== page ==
While trying to set up camp at Gros Vente near the Teton Range, we seem to have interrupted the grazing of this Mom and Baby Moose pair. The camp sites were fairly deserted, so likely the moose were catching up on nibbling in these areas which may have been crowded with poeple all summer. They were relaxed as long as we weren't too close. Interesting to be so near these big animals.
Thursday, September 7, 2017
|Photo by Barbara Besler: Battle of Wills taken at Keeneland September Sales about 2 years ago.|
Mary O'Hara lived from 1885 to 1980, was married several times. She appears to be a little ahead of her time, but probably she was right in tune with her ability to use her education and talent. "Flicka" was published about 1941, "Thunderhead" in 1943.
"Thunderhead" is a sequel to the very popular novel, "My Friend Flicka" which I have not read, but movies and TV shows based on the story were everywhere during my childhood. Both stories focus on the "coming of age" of pre-teen Ken McLaughlin at his parents' financially troubled "Goose Bar Ranch". His iron-willed Dad is trying to breed and sell polo ponies during the time of the World Wide Depression of the 1930's; he's losing his shirt, and he is angry.
Thunderhead is the name that was eventually lived up to by Flicka's foal, a colt who is a throw-back to the mysterious, legendary Albino; that stallion terrorized the ranchers of Wyoming by stealing their broodmares. One of the McLaughlins' mares fell for the charms of this bronco, but eventually was found--with foal. Thunderhead is pure white, like his great-grandsire, Albino; strong and willful.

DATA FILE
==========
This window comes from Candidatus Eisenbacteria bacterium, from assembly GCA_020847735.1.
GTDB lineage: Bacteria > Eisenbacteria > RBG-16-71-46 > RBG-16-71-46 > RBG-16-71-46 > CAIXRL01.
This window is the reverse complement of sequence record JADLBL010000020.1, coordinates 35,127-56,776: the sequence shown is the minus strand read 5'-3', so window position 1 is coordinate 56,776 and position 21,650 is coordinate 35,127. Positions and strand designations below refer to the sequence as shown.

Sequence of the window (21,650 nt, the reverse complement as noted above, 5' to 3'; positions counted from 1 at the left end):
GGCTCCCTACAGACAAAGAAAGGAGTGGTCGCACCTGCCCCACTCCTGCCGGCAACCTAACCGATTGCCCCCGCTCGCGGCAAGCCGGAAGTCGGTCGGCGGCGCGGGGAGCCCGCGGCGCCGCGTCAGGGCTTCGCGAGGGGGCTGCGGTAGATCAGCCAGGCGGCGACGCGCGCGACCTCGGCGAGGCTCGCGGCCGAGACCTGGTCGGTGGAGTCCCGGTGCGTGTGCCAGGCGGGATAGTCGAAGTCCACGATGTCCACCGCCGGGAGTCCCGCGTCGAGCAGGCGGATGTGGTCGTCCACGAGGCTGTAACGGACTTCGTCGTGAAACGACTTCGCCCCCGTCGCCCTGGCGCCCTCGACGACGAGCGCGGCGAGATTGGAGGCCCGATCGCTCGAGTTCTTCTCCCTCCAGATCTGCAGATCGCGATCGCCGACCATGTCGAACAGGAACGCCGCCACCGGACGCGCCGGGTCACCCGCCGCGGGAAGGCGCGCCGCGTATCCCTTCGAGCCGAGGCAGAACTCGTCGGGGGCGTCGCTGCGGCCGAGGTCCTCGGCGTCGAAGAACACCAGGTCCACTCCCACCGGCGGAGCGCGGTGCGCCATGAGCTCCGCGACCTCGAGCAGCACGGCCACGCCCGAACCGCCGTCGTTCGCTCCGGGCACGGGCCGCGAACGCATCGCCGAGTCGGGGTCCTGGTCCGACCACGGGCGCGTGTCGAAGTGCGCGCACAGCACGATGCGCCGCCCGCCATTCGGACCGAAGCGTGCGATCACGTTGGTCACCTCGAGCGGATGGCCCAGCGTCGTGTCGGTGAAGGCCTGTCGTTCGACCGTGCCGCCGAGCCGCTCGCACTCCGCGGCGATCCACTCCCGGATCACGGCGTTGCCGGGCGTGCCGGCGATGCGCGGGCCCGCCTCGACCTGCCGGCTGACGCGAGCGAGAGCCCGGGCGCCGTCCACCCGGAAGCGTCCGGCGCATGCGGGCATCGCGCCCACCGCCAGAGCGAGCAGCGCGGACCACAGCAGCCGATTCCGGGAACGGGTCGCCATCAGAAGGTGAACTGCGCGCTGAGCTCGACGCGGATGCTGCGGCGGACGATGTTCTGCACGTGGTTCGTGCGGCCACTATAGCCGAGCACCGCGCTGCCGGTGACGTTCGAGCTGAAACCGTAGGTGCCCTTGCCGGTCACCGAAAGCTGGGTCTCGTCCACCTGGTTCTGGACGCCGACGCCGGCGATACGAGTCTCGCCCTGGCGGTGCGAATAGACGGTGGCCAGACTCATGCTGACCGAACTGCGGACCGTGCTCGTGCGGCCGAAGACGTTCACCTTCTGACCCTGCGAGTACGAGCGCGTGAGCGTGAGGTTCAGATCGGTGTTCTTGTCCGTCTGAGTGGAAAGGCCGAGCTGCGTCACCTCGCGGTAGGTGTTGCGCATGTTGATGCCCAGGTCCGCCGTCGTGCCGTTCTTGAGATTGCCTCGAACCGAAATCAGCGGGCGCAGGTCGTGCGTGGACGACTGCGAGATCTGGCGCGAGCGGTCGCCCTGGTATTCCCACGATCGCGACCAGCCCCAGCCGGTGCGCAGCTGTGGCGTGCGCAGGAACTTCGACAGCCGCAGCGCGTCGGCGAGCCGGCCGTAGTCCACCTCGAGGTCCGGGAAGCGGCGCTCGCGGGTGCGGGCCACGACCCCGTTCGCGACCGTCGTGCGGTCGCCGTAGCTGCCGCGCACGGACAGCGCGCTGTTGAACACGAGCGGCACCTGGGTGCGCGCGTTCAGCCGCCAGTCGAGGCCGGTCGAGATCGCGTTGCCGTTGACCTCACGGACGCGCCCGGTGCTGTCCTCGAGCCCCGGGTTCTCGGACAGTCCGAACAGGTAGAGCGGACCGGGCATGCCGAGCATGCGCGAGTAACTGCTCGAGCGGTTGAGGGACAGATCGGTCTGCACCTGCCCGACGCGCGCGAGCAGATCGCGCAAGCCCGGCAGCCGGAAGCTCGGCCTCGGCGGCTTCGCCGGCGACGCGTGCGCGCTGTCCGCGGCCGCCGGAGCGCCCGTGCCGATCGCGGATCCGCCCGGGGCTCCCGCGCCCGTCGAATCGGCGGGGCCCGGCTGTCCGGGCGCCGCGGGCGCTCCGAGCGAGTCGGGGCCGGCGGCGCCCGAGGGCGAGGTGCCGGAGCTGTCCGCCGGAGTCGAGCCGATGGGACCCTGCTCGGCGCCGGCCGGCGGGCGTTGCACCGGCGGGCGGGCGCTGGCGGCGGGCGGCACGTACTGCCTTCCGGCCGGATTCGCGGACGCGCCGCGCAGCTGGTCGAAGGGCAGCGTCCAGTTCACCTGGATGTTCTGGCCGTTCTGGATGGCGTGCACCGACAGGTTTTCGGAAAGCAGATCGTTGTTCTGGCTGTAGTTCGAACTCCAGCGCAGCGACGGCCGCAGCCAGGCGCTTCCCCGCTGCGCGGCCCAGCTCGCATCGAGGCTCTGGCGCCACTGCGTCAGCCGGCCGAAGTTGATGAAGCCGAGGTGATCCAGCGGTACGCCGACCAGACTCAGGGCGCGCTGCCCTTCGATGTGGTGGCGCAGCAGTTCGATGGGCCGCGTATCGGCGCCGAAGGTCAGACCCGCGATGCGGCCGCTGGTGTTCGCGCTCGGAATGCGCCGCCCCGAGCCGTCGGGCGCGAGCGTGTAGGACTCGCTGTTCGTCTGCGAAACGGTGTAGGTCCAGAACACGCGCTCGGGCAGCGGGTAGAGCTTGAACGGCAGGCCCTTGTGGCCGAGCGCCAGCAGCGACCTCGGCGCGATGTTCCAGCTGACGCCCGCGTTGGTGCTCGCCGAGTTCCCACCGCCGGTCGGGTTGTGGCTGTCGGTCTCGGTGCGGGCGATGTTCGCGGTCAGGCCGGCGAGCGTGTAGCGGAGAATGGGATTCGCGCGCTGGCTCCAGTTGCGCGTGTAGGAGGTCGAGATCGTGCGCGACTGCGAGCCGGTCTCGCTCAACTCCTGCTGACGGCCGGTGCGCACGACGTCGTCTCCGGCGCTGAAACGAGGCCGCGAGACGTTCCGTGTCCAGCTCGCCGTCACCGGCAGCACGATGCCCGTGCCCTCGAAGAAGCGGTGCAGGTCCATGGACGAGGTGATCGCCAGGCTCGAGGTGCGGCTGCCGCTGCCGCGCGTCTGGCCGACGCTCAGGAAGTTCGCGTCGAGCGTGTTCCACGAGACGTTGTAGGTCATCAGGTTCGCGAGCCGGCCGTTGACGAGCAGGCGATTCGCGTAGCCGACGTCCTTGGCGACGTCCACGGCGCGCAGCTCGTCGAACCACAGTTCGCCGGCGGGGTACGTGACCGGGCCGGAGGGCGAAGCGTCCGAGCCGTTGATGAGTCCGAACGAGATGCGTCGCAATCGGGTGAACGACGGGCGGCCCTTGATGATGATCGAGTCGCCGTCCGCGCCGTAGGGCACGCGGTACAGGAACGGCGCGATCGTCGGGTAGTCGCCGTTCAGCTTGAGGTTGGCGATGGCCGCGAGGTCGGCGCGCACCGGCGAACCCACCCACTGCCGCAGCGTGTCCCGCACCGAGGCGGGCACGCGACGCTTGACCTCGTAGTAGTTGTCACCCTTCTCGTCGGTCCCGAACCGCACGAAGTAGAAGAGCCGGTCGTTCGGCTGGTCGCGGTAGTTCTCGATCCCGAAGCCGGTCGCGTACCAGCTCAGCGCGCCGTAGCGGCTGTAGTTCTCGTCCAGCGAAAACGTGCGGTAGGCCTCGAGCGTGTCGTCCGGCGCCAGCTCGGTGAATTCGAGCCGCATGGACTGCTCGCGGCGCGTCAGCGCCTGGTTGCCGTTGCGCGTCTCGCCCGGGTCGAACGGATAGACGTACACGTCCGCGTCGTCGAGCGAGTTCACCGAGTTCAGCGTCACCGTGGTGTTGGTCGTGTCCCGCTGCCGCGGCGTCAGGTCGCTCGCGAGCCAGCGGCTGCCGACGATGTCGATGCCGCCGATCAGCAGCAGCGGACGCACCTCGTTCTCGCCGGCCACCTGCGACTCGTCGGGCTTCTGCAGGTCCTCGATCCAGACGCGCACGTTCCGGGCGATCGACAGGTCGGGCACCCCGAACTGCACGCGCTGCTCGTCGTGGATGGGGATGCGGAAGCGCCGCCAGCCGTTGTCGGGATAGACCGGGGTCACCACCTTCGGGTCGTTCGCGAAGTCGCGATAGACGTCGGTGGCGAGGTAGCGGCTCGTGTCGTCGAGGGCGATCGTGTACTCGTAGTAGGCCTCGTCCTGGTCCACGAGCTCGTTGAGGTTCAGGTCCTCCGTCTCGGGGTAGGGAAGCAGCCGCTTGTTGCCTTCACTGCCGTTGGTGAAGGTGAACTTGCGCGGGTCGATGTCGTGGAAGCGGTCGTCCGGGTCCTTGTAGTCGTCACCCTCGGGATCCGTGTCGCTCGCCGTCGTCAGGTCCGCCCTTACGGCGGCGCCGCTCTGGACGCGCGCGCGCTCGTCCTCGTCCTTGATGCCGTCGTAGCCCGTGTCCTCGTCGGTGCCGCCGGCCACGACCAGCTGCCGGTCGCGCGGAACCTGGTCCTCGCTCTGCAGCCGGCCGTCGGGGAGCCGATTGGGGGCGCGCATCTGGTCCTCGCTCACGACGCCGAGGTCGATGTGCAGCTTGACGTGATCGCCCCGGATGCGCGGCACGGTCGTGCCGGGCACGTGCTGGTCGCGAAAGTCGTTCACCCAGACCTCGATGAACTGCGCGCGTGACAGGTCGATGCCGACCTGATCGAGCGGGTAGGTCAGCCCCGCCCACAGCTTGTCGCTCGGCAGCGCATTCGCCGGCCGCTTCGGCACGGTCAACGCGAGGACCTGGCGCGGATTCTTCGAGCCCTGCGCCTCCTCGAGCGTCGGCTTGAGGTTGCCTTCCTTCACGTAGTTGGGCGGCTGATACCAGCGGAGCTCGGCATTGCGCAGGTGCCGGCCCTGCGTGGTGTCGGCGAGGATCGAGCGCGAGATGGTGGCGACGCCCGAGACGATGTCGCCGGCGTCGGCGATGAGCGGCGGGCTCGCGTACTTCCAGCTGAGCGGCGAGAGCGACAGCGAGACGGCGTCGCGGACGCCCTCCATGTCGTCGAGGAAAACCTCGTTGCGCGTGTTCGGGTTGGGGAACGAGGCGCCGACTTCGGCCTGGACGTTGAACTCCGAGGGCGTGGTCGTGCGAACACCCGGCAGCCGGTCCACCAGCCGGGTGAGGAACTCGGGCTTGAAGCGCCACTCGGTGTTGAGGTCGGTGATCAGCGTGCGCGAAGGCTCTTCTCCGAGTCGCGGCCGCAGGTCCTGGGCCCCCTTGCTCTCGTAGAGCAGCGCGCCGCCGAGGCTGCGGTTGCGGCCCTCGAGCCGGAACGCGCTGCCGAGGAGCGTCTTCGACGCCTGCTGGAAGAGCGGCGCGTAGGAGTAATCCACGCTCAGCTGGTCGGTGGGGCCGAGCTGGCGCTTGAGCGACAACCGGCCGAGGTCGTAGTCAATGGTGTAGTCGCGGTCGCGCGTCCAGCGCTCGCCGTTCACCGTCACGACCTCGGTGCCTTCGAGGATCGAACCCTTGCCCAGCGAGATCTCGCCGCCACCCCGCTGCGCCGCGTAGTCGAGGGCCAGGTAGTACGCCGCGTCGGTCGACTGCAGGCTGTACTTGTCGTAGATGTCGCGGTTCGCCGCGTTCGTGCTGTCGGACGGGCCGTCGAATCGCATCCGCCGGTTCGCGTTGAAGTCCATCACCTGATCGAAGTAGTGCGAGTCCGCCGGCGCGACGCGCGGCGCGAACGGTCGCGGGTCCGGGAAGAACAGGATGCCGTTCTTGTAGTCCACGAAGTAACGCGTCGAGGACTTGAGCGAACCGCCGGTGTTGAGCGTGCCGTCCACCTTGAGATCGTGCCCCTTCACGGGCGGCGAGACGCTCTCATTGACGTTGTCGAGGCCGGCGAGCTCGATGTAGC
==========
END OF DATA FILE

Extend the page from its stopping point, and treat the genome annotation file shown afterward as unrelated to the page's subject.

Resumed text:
There are several plots that thread through this story: the boy, the horse, the head-strong Dad and much from the point of view of the (pre-womens liberation) Mother, Nell; she can do nothing to help her husband till he decides to alter his business plan for the ranch.
Best: the author (who wrote the books to help save her own family's failing ranch) had a talent for getting into the head of the horses to help the reader think like a horse. She did a wonderful job of painting the Wyoming landscapes with words. Perhaps the book could have been 50-pages lighter.
Wednesday, August 30, 2017
The Butterfly Hotel will be closing it's doors for the year soon. There is one more Monarch chrysalis which will probably become a butterfly tomorrow. I have two Black Swallowtails which are either dead or else "of the second generation", meaning they should be the first flight of 2018. I have to figure out a place to stash these outdoors; I don't want them to become butterflies in January inside the house!
Probably we have sheltered about 25 Black Swallowtails and likely at least a dozen Monarchs.
In Ohio, West Virginia, Virginia, North Carolina and Kentucky. Just enough camping, some relaxing in hotels. We discovered the site of ...
The venerable gentleman on the left, a life long resident of the Lexington area, has passed away. The senior family member, he was...
Mother and Baby Moose browsed our campsite in Gros Vente, WY Both Kids visited us, with their wives, all together, last summ...
Above, the Before Picture"... After about 12 days, the butterfly emerges from it's tight enclosure (on the lower left, abov...